Unfortunately for Kris, not everyone in these above-mentioned settings was of the same perspective. And soon he felt that, "My voice was no longer welcomed in the United Church." Thus through the sacrificial help of Rev. Dr. Ted Siverns, (the acting dean of St. Andrews Hall at the time), Kris was able to come over to seek ordination in The Presbyterian Church In Canada, and here in this denomination he said that he finally felt that he had found a home. As a student minister, when he finally was accepted into the call process, he was placed under the direction of the Rev. Dr. Tony Plomp, in Richmond Presbyterian Church. In Tony, Kris said he was given a deep and solid foundation as he prepared to go forth into ministry. He would go on to count Dr. Plomp as a dear friend as well as a colleague. He also reflected to me many times of the welcome he felt as a student minister, from the Session in the church, and how loved he felt at Richmond Presbyterian, from all whom he and his wife encountered there.
But through the faithfulness of the men mentioned above, the love of his wife, and his deep faith, in the spirit of an Athanasius, Kris stuck faithfully to what he believed and was able to make it through the program. For, academically there could be no question of this brilliant man's abilities, nor a question of his thoughtful passionate theology. He would later reflect to me, after our graduation, that though this was one of the most difficult times in his life, where he felt persecuted for holding an orthodox faith, he had in the end become a better theologian because of the struggles.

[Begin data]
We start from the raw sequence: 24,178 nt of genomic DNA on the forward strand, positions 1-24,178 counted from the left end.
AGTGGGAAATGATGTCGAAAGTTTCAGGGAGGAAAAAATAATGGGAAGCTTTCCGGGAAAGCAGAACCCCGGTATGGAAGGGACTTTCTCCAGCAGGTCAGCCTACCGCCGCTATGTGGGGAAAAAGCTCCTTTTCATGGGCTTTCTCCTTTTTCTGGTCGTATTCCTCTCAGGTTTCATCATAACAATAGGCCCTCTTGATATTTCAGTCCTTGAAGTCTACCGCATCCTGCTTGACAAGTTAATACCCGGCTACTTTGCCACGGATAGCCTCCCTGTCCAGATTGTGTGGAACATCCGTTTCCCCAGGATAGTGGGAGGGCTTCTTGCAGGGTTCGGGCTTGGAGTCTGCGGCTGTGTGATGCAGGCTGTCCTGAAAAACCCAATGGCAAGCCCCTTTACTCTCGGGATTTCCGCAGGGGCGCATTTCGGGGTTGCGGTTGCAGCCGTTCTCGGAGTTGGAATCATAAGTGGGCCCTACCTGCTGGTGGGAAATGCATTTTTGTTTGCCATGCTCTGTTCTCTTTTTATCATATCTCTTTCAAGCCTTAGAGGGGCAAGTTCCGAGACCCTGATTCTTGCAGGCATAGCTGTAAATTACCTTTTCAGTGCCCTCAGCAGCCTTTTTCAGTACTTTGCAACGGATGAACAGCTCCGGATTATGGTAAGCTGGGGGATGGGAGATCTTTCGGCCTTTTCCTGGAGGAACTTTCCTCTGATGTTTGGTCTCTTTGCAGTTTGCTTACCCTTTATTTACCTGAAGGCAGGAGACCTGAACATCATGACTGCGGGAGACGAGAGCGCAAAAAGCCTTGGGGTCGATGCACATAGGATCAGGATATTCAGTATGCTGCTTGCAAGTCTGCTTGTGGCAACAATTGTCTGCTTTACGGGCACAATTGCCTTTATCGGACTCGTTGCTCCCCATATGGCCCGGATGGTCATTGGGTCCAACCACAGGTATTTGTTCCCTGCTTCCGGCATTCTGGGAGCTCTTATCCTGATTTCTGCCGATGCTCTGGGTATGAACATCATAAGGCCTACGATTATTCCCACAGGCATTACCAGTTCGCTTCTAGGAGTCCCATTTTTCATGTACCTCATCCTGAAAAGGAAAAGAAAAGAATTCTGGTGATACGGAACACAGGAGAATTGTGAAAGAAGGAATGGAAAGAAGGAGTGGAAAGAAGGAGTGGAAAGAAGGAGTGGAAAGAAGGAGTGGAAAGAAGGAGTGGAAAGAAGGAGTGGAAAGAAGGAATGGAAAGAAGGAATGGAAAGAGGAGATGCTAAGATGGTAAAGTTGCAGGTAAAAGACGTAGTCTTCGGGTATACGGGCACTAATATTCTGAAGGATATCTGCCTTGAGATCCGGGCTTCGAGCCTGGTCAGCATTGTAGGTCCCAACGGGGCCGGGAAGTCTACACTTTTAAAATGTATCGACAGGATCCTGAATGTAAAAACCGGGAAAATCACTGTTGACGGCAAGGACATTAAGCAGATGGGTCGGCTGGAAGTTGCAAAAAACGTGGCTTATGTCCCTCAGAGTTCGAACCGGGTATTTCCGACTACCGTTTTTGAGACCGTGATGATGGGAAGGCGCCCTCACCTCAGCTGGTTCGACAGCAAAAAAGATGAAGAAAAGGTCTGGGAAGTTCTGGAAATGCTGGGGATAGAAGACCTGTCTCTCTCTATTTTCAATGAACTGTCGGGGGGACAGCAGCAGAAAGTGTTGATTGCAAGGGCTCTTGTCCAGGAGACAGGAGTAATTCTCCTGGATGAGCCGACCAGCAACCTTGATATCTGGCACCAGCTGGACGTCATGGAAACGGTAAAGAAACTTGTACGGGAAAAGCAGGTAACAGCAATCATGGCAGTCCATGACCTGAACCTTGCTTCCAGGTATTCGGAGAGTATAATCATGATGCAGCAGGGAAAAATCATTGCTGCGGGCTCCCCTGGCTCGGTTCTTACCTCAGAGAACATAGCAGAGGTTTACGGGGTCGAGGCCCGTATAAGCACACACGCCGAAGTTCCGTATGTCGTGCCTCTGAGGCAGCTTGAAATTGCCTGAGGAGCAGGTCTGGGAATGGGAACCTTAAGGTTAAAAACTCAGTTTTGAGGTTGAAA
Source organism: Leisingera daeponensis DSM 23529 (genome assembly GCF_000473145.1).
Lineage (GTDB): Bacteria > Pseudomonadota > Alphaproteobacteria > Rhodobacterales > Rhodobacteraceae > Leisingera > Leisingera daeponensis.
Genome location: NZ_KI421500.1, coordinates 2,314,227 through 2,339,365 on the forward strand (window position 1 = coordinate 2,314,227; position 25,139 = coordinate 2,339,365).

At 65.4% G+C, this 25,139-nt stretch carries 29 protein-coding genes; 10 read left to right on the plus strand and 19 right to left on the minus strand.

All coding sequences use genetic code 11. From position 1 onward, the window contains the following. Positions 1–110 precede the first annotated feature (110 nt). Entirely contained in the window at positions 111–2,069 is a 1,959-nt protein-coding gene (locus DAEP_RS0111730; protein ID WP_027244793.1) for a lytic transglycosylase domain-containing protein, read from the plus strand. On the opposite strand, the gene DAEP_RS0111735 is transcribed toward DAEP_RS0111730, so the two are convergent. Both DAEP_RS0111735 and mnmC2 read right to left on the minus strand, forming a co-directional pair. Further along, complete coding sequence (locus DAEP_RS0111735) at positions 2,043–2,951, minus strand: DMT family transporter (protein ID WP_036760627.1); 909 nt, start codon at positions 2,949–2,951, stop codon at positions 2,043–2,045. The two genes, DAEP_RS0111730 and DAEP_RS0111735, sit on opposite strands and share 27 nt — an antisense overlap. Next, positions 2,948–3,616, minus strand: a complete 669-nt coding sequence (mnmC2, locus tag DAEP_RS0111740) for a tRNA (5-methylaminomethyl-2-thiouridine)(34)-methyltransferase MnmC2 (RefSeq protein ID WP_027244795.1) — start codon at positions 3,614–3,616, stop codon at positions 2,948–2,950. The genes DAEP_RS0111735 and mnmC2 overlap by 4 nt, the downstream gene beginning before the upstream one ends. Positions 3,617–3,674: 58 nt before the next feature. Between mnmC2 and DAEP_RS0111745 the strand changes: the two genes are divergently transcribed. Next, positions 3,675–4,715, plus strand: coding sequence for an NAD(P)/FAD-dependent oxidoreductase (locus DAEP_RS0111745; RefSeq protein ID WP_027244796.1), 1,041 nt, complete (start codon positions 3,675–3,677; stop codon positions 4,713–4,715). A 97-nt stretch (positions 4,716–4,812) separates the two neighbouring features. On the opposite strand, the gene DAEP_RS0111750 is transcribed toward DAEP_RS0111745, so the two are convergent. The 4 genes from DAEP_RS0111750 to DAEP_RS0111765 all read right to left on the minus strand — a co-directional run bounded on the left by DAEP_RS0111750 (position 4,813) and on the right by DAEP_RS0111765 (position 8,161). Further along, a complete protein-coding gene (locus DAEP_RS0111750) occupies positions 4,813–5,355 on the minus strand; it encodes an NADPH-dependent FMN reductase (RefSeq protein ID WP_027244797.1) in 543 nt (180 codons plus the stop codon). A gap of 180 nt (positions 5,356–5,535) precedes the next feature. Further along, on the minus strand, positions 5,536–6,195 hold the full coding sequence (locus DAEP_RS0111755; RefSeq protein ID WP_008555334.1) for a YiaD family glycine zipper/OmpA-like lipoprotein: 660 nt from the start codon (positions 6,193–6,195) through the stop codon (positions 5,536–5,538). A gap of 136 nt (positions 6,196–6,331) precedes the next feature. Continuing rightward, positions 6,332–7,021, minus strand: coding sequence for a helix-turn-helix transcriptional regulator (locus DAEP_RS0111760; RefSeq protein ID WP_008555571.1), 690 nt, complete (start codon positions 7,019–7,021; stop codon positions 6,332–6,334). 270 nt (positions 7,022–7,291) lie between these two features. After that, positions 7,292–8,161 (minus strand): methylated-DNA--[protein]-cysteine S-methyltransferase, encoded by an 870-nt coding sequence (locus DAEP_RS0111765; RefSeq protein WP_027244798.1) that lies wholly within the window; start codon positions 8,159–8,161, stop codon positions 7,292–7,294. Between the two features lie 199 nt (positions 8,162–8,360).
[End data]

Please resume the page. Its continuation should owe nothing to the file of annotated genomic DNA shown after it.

While Kris and I were going through our schooling and Kris was finally looking to go through the Presbyterian stream, I finally got to meet this wonderful woman that he always spoke so highly of, his beloved Sheryl. What I found in her was a sweet, committed, funny, intellectual, and passionate person. Her calling was to be a doctor of optometry and on this she was passionate. For example, she would ride me relentlessly, always with good humour, on the fact that I would wear my contacts too long. She would also often ask when I'd had my last eye check-up. When I would try and avoid the question because of my embarrassment at how long it had been since I last had my eyes looked at, she would to motivate me to come in by telling me some horrendous story about what had happened to people who did not regularly get their eyes checked. Though she might have been telling me the truth, I still am not convinced someone grew another arm.
Now, as passionate as she was about her career, this was not her greatest passion. No. Her greatest passion lay with her family, which she so dearly loved. It was this deep passion and commitment that had her send Kris off to seminary while she continued to be the main income earner in Calgary, while also raising their one daughter at the time, Lauren. It also was this commitment that had her leave her successful and thriving practice in Airdrie, to join Kris out in Vancouver for his last year of studies and into his call to Haney Presbyterian Church.
I remember how thankful she was when finally the call came to Haney for Kris to be the minister, for to her their life, after being so chaotic, could finally settle down. For through this stability, she could get her career going again, settle down the life of young Lauren and their new baby, Katie. But life does not always work the way we would like. For right after they had taken the call and moved into their new home, the Davidsons would have the most challenging problem to date fall upon them. Young Katie was diagnosed with a heart condition, with the prognosis being a high likelihood of a transplant being needed in the near future.